With oil prices dropping dramatically over the past few months, many Americans no longer feel a sense of urgency in dealing with the challenge of our growing oil dependence. Zubrin's book is a reminder of why it could be a costly mistake to put the issue on the back burner. Zubrin, an aerospace engineer, argues correctly that the root of our energy problem lies in a lack of liquid fuel choice: The global transportation sector is 96 percent dominated by petroleum. At the same time, the Organization of Petroleum Exporting Countries (OPEC), despite its control of 78 percent of global reserves and its inclusion of two new members, Angola and Ecuador in 2007, produces today almost as much oil as it did thirty-five years ago just before the 1973 Arab oil embargo.
The oil cartel's growing control over the world's oil and its ability to manipulate supply and prices are a real and dangerous threat to the West. Zubrin's solution: an open fuel standard requiring that every car sold in America be a flex-fuel vehicle capable of running on any combination of gasoline and alcohol (ethanol and methanol.) Such cars can be made by all automakers at a low cost of an extra $100 per new vehicle. With tens of millions of flex-fuel vehicles on the road, free market forces would quickly give rise to an industry of alternative fuels as well as a refueling infrastructure. Fuel choice at the pump would break oil's monopoly in the transportation sector and allow new players to compete against OPEC in a free market environment. Another benefit: Poor developing countries with agricultural bases would be empowered economically as they become producers of biomass-based alcohol fuels.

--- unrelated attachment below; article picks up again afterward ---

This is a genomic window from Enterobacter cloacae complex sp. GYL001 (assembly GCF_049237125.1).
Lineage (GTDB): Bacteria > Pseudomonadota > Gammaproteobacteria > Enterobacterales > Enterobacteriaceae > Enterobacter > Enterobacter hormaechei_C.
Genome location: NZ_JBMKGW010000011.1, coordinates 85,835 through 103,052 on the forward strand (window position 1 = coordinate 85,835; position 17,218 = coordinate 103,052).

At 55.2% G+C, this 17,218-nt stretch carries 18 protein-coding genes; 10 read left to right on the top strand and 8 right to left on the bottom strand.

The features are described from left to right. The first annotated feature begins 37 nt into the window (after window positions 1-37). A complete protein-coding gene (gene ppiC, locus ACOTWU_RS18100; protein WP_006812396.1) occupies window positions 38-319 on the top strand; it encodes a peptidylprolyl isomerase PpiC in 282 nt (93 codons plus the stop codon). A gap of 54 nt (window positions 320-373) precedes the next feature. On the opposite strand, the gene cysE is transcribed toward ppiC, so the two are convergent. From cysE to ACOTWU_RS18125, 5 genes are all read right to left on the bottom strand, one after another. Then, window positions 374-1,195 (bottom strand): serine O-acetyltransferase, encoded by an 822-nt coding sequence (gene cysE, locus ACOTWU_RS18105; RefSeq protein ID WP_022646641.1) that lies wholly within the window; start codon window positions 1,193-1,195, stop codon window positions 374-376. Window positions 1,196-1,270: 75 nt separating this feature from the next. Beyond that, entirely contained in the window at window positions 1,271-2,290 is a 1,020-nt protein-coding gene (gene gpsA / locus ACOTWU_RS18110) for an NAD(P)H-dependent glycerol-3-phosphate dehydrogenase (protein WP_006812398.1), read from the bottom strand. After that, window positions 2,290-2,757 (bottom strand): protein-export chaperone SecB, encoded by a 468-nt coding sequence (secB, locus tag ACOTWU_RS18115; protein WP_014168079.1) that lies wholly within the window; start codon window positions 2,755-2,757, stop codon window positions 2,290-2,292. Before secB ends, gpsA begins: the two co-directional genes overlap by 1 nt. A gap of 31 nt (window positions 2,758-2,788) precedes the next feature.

Energy Victory is one of the best books written on our oil dependence problem. The solutions it offers are economically, technologically, and politically feasible. They should be heeded as an insurance policy against the next energy crisis that is already looming on the horizon.